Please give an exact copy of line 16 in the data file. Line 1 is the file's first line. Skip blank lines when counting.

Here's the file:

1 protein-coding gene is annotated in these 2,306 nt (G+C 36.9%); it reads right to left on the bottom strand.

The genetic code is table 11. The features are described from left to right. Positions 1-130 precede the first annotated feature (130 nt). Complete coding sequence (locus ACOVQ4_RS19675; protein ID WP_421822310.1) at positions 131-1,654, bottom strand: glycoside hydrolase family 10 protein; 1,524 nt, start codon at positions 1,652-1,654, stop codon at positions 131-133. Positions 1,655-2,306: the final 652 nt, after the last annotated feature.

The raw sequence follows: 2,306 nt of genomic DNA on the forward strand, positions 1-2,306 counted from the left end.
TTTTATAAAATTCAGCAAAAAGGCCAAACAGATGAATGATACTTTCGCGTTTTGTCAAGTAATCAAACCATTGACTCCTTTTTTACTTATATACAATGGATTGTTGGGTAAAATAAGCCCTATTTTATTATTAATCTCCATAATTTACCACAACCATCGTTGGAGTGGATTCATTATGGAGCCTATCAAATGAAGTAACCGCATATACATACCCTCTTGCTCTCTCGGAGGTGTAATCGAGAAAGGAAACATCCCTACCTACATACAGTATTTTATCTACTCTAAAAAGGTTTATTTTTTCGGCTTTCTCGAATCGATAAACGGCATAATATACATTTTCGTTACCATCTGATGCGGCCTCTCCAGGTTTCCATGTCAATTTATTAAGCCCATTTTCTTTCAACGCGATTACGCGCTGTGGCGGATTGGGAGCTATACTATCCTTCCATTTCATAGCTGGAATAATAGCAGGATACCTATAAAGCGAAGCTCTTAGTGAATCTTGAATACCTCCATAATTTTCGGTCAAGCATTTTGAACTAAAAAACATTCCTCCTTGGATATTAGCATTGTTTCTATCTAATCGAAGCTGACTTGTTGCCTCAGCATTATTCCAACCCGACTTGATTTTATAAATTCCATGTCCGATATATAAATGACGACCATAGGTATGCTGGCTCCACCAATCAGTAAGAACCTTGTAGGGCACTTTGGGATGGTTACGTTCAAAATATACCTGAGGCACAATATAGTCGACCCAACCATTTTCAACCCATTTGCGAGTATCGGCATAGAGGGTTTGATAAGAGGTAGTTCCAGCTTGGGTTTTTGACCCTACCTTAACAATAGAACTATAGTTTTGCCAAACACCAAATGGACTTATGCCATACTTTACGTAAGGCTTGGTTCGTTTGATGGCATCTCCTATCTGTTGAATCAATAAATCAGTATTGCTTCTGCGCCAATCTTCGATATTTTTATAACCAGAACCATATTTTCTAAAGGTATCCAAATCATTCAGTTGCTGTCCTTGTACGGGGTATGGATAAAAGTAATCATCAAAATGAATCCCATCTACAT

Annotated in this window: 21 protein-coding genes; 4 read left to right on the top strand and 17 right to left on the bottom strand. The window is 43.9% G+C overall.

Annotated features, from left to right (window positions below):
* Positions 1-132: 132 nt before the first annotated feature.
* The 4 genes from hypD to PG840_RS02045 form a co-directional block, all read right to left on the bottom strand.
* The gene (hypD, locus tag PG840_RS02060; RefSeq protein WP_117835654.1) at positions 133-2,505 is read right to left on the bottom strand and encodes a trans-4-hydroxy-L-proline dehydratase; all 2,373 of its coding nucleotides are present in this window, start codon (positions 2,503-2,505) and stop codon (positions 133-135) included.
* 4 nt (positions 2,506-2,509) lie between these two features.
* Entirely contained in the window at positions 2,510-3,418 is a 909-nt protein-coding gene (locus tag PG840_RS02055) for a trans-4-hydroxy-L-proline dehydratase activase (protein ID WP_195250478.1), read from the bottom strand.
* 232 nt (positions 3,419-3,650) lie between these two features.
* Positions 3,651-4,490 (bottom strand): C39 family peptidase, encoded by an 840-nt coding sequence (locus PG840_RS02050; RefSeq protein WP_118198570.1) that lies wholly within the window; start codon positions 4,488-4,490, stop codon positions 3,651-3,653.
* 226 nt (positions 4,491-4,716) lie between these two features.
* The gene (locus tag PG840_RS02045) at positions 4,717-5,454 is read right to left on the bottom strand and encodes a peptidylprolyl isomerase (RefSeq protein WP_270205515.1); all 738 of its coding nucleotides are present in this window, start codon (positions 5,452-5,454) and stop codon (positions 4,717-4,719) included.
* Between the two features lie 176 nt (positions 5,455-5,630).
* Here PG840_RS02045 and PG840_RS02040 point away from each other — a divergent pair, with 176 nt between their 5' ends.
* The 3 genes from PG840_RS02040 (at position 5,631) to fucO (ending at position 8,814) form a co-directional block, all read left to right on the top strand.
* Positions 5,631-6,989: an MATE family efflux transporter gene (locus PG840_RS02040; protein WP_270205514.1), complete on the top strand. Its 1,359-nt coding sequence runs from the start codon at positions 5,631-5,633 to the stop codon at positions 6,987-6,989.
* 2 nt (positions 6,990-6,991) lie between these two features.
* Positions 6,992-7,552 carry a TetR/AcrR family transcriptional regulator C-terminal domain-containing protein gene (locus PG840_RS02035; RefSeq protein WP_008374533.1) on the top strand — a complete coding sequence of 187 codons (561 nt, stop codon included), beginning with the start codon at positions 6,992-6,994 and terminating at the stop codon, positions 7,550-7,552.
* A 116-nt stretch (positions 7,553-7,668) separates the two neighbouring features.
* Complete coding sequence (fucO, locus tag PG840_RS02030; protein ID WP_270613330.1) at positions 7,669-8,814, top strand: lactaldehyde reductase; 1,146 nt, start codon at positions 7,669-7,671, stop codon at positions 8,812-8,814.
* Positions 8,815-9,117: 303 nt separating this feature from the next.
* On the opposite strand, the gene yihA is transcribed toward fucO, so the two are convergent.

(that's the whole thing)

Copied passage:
* Between the two features lie 176 nt (positions 5,455-5,630).